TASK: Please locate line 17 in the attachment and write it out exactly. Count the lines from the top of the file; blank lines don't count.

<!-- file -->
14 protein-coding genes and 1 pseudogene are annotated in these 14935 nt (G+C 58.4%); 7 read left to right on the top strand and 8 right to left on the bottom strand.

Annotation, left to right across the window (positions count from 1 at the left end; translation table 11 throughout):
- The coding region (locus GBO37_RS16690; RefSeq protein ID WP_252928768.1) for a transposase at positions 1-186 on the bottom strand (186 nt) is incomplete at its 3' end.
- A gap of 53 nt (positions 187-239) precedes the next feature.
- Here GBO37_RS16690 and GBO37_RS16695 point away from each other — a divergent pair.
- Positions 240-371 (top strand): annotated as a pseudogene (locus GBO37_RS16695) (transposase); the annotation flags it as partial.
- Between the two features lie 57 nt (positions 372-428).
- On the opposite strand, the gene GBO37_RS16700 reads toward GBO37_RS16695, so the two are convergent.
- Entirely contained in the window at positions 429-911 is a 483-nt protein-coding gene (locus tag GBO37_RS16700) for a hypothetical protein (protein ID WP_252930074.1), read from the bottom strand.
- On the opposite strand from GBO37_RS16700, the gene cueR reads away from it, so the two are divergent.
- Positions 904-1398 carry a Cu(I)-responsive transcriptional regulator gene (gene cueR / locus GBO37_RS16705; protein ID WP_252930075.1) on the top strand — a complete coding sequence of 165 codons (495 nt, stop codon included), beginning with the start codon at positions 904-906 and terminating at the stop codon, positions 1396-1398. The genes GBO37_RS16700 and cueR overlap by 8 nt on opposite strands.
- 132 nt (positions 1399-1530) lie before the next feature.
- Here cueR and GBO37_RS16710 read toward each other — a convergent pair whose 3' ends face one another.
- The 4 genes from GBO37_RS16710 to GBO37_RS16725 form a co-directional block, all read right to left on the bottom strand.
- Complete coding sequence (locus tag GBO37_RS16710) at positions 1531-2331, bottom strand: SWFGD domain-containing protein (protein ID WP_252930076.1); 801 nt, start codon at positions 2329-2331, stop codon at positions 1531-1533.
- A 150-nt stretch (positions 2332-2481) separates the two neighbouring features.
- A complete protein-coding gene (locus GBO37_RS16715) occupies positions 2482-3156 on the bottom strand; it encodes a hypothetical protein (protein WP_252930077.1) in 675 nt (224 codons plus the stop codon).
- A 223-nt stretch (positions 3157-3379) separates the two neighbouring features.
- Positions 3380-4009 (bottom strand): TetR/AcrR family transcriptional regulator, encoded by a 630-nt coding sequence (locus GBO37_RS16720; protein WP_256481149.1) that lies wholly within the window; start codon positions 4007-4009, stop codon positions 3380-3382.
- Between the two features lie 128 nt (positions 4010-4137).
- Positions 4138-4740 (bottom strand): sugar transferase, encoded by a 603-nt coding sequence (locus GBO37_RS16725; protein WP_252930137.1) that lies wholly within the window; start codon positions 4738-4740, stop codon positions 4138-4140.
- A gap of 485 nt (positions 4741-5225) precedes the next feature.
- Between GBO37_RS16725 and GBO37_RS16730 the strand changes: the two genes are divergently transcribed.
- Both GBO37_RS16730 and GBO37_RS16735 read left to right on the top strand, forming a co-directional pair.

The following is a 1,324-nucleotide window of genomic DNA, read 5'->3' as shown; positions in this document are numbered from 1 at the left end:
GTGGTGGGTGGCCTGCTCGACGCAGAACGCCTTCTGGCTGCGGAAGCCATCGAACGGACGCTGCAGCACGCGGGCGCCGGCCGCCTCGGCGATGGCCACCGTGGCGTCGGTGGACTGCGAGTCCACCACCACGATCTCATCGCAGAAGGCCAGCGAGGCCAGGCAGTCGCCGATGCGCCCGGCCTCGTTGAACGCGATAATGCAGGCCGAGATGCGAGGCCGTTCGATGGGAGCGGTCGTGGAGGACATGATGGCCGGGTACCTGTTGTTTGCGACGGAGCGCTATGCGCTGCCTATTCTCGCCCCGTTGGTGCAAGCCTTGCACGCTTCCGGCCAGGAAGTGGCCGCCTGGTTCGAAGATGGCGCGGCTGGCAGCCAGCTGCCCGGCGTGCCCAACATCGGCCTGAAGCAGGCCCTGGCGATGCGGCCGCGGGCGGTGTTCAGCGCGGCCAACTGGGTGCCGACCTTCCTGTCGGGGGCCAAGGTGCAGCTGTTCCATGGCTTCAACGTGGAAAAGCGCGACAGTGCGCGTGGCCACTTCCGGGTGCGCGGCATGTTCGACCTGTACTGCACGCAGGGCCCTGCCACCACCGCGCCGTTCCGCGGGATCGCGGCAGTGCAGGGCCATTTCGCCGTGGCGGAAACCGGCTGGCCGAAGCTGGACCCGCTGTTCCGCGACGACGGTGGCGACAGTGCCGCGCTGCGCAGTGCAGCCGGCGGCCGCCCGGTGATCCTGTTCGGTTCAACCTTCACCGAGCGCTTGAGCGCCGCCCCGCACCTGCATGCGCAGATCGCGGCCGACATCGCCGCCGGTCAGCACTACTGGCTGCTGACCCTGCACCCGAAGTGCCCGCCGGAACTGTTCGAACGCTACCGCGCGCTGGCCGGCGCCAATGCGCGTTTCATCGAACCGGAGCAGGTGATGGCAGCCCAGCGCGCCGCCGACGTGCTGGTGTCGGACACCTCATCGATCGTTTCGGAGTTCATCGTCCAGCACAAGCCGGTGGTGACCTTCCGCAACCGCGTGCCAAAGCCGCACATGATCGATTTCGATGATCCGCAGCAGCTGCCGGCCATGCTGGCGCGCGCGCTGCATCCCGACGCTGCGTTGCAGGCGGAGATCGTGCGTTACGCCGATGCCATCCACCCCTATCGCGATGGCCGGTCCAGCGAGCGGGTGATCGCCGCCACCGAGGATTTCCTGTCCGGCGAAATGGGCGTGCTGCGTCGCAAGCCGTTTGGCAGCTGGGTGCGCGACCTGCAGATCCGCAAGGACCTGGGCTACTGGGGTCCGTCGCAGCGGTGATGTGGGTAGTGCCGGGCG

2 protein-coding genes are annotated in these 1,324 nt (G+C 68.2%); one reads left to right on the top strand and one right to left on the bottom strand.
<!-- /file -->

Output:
- A complete protein-coding gene (locus GBO37_RS16715) occupies positions 2482-3156 on the bottom strand; it encodes a hypothetical protein (protein WP_252930077.1) in 675 nt (224 codons plus the stop codon).